The 503—another miracle. It takes us to Santuario Chimayo, a quietly dazzling compound of churches, chapels and small shops. You would know it was holy even if its website did not proclaim, “Welcome to Holy Chimayo.” More than 200 years ago, Bernardo de Abeyta saw a glow upon the green-brown mountains, walked toward the radiance and found a crucifix at its source. A church was built at Chimayo, with two adobe towers joined by a wood-frame peak. We enter—mass is in session; every pew is full. The congregants sing in Spanish; the priest makes his announcements, wishes his visitors well. This is a place of pilgrimage, a once-in-a-lifetime place, but it is neither remote nor exotic to the people singing here. In the priest’s voice there is invitation, and the calm certainty that the invitation will be accepted. They will be back. We follow a line toward the altar, then to the left into a small room. At the center of the room, the floor is cut out. The dirt in this space is holy. Congregants enter one by one, pick up small handfuls, stand briefly in silence, return the dirt to the ground. I touch the dirt, think my thoughts, then yield the room to my son.
We continue onto Highway 76, winding among rolling hills. Forest country … occasional low-slung homes with horse trailers … small dirt roads leading upward into the trees. We pass a sign announcing the town of Las Trampas. We round a bend; nature steps back and bows before history. The towering adobe walls of the San José de Gracia Church fill the frame of our windshield. Our hosts prepared us for the sight of Chimayo, but they spoke nothing of this. The plaque out front tells us this church was built in 1760; the adobe, maintained through centuries by the hands of parishioners, has worn patterns like continents from an unknown globe. The doors are rough-hewn, powerful, assembled from diagonal planks, the frame carved with Latin script and a birdlike beast. The church is closed. It feels like my very own discovery, like the abandoned churches I’d stumbled upon as a young reporter in Moscow almost 20 years ago, in a city still unpolished and full of hidden talismans. Those days had filled my mind with mad magic, possibility, poetry; they led me to my wife. She has just sent me an email—she walked this morning to the riverbank near Skopin and stood alongside her father’s favorite tree and let the place speak to her. Here, the doors of San José de Gracia are speaking to me. It is as if they are not locked at all.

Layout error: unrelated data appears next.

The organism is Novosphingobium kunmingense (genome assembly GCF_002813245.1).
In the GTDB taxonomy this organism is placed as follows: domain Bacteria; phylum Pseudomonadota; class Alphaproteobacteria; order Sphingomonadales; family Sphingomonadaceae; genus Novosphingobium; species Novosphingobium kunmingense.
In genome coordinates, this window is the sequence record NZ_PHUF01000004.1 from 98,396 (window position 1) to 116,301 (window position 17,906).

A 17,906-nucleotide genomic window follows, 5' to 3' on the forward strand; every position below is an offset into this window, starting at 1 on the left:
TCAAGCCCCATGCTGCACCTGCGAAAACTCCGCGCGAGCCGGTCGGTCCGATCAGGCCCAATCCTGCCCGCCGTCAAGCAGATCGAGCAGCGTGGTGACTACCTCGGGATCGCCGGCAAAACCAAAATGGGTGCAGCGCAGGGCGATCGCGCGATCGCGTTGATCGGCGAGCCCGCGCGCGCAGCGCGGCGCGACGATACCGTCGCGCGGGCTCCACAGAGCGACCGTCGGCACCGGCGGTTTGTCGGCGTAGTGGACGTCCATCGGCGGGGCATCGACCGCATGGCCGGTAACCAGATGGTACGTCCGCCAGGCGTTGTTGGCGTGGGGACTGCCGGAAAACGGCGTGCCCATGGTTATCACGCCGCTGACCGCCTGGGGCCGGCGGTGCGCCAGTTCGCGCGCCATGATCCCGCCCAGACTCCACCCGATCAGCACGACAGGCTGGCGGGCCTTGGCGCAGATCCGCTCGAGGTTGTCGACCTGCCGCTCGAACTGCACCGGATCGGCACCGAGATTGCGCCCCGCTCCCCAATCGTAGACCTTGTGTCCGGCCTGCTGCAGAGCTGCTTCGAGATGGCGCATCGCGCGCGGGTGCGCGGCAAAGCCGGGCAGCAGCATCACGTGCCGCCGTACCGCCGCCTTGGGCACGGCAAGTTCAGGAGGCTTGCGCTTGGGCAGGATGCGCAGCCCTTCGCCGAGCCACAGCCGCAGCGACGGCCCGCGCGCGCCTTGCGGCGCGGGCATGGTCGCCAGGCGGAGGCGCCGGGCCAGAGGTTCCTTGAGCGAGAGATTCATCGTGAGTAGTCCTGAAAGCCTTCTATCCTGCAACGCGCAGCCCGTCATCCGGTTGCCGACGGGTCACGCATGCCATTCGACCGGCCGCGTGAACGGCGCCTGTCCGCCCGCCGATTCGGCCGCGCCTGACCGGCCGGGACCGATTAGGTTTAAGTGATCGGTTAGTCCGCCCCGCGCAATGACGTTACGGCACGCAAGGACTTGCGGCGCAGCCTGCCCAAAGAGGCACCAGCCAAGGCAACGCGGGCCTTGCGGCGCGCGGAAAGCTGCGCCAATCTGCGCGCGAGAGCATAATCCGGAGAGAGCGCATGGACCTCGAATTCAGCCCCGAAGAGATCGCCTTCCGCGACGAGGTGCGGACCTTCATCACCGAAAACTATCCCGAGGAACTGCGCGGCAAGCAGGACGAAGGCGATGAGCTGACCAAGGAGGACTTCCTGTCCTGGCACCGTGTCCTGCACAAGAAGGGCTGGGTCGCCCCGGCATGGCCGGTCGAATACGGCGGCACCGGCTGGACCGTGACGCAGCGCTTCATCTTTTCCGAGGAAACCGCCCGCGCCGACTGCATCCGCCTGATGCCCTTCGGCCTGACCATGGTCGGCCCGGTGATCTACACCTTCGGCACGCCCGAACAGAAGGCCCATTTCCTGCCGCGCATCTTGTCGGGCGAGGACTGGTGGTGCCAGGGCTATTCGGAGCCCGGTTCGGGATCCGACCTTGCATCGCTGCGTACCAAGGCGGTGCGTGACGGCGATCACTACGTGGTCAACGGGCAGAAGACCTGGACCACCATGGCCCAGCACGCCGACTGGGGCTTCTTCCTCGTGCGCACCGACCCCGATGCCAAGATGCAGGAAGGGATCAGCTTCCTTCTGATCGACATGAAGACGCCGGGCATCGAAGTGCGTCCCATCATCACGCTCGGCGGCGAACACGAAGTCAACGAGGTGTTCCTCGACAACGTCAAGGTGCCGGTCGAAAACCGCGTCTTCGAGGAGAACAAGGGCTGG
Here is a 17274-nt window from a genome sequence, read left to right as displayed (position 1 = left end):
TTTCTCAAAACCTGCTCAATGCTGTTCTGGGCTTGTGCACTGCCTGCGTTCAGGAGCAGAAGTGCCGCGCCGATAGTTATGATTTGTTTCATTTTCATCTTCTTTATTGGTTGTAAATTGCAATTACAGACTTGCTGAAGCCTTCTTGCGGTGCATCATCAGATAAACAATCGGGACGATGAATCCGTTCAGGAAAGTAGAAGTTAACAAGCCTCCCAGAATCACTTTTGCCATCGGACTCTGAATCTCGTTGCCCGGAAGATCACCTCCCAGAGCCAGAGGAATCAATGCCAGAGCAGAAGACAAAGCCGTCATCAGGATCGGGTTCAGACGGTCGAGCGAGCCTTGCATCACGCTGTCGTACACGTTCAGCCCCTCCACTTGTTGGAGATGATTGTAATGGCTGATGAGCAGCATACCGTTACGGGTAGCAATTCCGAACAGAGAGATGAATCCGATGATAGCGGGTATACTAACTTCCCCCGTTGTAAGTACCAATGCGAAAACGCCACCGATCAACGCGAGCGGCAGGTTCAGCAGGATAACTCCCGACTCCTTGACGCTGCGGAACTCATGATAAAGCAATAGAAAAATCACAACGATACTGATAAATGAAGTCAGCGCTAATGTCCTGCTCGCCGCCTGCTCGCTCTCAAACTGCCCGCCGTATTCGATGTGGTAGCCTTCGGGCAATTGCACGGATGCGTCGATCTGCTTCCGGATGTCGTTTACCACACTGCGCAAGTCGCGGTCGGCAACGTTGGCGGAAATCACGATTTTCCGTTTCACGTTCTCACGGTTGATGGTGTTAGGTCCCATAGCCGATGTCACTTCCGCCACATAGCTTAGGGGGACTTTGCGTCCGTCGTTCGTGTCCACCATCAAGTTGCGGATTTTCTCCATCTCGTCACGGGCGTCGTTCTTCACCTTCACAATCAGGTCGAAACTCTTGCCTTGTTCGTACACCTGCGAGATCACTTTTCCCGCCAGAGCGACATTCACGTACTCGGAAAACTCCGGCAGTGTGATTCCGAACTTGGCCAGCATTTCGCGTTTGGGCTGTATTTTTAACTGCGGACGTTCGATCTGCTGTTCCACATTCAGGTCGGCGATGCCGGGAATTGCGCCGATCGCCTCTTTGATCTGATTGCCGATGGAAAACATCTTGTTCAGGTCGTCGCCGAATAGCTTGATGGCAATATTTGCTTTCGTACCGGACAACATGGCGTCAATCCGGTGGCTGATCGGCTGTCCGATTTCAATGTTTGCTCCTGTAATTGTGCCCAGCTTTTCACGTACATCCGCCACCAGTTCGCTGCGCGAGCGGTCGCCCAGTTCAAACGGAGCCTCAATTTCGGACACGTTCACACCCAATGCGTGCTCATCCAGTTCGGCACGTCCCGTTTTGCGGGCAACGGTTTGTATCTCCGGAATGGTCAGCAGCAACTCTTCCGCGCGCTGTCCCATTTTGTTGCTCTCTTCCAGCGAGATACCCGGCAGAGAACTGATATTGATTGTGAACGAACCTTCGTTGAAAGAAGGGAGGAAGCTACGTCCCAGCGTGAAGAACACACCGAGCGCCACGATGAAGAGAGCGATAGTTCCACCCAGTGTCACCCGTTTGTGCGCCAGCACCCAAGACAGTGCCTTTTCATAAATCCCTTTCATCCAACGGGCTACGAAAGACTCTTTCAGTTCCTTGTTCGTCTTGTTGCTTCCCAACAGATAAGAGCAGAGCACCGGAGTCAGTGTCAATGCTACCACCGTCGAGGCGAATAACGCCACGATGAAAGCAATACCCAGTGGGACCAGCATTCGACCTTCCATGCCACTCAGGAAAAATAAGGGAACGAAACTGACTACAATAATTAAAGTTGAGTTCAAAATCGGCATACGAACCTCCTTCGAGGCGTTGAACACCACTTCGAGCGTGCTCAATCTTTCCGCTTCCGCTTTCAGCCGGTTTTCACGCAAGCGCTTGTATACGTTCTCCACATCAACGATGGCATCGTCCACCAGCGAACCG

My son has chosen our first activity in Taos. He’s looked up the town on Apple Maps, perused the satellite image and found a baseball field at Kit Carson Park. And so, on this day of wonders, we play ball. Alongside right field, tombstones rise from the lawn. I catch the last of my boy’s fastballs and propose that we take a walk in the graveyard. The centuries speak; fathers, mothers, sisters, brothers, generations—gone already 150 years. And here is Kit Carson himself, alongside his wife, Josephine. She died on April 23, 1868. He died exactly one month later.
Carson lived in this city; here he is both lionized and vilified. Having made it through a Nevada childhood, I still thrill at the name. But my boyish admiration of the great Western adventurer mixes with a growing awareness that, for Native Americans, the history of Kit Carson is one of staggering loss. The main street of Taos is called Kit Carson Road; his home-museum is there, lovingly curated. But the debate on Carson is reflected on the informational plaque here at the cemetery, where one account of his life has been laid over another, and then partly chipped away.
We drive out of town and park outside Taos Pueblo. Inside, we catch the end of a tour—a young man is telling a group of about 10 visitors of the first elk he killed on the nearby mountain. The mountain belongs to the pueblo; the sign on the path warns trespassers. The residents of the pueblo provide for the mountain, and it provides for them. Here they live and work and sell their wares. My son buys a loaf of bread, fresh from a squat, domed earthen oven. He is a connoisseur of bread; this, he says, is the best. The clouds swirl in a cornflower sky. The adobe complex—multilevel, multipurpose—seems both timeless and strangely modern, the earliest and latest in mixed-use living. Two dogs follow my son across the compound. It is nearly 5 p.m.; all of the other visitors seem to have left. We walk toward the back of the pueblo, where a man is fashioning a bow from oak. Alongside him—a small stack of plum-wood arrows. My son, a budding archer, approaches the man. He asks how the bow is made, how it is fired. The man’s name is Alfred. “It’s a little different than what you’re used to,” Alfred says. He fires a plum-wood arrow across the compound, then hands the bow to my boy. “Like that,” he says. The process is kinetic; it requires a continuity of motion, a rhythmic certainty.
My son lets the arrow fly.